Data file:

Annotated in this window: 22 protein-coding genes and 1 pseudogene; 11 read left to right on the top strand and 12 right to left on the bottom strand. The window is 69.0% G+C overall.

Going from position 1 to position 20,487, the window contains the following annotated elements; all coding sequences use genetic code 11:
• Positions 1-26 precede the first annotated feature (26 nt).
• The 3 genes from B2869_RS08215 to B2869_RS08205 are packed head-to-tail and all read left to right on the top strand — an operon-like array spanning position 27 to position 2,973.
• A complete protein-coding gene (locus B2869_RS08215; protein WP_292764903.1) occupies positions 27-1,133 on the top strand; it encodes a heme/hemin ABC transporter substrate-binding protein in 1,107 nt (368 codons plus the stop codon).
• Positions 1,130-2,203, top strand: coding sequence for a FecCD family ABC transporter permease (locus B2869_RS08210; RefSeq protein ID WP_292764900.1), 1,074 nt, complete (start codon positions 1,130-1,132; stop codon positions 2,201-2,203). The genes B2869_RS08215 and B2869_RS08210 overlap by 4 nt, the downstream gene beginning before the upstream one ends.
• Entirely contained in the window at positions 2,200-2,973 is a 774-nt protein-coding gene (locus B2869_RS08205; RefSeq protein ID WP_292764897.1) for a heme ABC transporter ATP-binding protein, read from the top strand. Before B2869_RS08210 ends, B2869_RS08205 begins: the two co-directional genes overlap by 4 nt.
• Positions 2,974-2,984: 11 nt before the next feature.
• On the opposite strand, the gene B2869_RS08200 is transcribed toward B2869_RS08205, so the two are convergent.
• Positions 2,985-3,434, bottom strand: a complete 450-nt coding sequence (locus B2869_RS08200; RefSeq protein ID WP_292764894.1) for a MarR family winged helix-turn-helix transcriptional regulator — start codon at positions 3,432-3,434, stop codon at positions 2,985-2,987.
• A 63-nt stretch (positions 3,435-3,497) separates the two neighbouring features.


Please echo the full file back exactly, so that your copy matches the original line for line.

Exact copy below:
Annotated in this window: 22 protein-coding genes and 1 pseudogene; 11 read left to right on the top strand and 12 right to left on the bottom strand. The window is 69.0% G+C overall.

Going from position 1 to position 20,487, the window contains the following annotated elements; all coding sequences use genetic code 11:
• Positions 1-26 precede the first annotated feature (26 nt).
• The 3 genes from B2869_RS08215 to B2869_RS08205 are packed head-to-tail and all read left to right on the top strand — an operon-like array spanning position 27 to position 2,973.
• A complete protein-coding gene (locus B2869_RS08215; protein WP_292764903.1) occupies positions 27-1,133 on the top strand; it encodes a heme/hemin ABC transporter substrate-binding protein in 1,107 nt (368 codons plus the stop codon).
• Positions 1,130-2,203, top strand: coding sequence for a FecCD family ABC transporter permease (locus B2869_RS08210; RefSeq protein ID WP_292764900.1), 1,074 nt, complete (start codon positions 1,130-1,132; stop codon positions 2,201-2,203). The genes B2869_RS08215 and B2869_RS08210 overlap by 4 nt, the downstream gene beginning before the upstream one ends.
• Entirely contained in the window at positions 2,200-2,973 is a 774-nt protein-coding gene (locus B2869_RS08205; RefSeq protein ID WP_292764897.1) for a heme ABC transporter ATP-binding protein, read from the top strand. Before B2869_RS08210 ends, B2869_RS08205 begins: the two co-directional genes overlap by 4 nt.
• Positions 2,974-2,984: 11 nt before the next feature.
• On the opposite strand, the gene B2869_RS08200 is transcribed toward B2869_RS08205, so the two are convergent.
• Positions 2,985-3,434, bottom strand: a complete 450-nt coding sequence (locus B2869_RS08200; RefSeq protein ID WP_292764894.1) for a MarR family winged helix-turn-helix transcriptional regulator — start codon at positions 3,432-3,434, stop codon at positions 2,985-2,987.
• A 63-nt stretch (positions 3,435-3,497) separates the two neighbouring features.